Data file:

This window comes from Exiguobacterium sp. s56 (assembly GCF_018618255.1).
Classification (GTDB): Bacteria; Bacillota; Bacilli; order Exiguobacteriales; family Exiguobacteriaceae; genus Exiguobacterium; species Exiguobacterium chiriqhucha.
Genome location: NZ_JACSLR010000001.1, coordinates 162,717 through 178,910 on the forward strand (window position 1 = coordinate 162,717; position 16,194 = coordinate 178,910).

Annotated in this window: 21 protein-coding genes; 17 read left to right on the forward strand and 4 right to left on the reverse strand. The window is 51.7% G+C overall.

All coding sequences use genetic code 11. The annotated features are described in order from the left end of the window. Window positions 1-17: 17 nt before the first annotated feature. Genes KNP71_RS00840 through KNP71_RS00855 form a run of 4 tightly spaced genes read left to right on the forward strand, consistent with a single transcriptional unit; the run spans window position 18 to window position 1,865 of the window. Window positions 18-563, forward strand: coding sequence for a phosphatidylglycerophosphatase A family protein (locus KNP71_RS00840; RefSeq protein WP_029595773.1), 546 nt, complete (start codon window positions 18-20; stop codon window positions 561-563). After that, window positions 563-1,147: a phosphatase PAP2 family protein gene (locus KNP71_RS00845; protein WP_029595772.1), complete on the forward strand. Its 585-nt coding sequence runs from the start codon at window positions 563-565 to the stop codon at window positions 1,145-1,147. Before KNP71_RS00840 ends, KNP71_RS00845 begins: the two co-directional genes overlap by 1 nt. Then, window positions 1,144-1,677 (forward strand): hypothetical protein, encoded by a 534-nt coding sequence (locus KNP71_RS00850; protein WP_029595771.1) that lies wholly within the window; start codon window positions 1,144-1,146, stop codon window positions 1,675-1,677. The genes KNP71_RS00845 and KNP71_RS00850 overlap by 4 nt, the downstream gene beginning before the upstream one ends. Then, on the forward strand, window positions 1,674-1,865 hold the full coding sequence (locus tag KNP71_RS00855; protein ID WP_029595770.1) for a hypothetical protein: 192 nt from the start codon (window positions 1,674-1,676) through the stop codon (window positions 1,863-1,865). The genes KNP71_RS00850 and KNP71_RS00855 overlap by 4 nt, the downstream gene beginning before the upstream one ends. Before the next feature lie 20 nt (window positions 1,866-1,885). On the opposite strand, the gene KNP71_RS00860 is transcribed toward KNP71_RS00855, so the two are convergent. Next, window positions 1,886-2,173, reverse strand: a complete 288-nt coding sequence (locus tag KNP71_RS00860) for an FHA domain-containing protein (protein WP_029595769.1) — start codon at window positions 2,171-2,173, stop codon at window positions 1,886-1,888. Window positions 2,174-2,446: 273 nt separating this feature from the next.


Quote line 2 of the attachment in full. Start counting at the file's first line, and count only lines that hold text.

Classification (GTDB): Bacteria; Bacillota; Bacilli; order Exiguobacteriales; family Exiguobacteriaceae; genus Exiguobacterium; species Exiguobacterium chiriqhucha.